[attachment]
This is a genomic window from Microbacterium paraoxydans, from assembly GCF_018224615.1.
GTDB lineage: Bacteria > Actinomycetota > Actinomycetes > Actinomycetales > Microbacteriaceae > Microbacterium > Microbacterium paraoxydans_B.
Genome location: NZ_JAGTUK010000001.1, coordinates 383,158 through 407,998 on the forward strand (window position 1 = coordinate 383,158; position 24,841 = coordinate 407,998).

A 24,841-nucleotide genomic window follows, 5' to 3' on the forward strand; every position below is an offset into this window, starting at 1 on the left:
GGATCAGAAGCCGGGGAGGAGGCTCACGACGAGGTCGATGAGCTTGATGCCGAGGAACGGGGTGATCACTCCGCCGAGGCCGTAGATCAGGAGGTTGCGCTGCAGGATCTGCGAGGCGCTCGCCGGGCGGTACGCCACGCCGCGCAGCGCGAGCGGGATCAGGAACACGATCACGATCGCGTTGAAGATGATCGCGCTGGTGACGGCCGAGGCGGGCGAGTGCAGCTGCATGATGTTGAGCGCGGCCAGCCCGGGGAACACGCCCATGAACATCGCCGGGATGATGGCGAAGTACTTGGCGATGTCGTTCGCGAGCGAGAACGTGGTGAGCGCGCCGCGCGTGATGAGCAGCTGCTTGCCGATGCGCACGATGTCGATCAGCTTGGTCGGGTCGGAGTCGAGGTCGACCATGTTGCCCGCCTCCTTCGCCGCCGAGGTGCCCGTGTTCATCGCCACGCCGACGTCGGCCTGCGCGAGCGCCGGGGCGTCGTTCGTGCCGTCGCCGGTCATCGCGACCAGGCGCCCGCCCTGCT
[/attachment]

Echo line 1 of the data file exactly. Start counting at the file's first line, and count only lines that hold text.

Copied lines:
This is a genomic window from Microbacterium paraoxydans, from assembly GCF_018224615.1.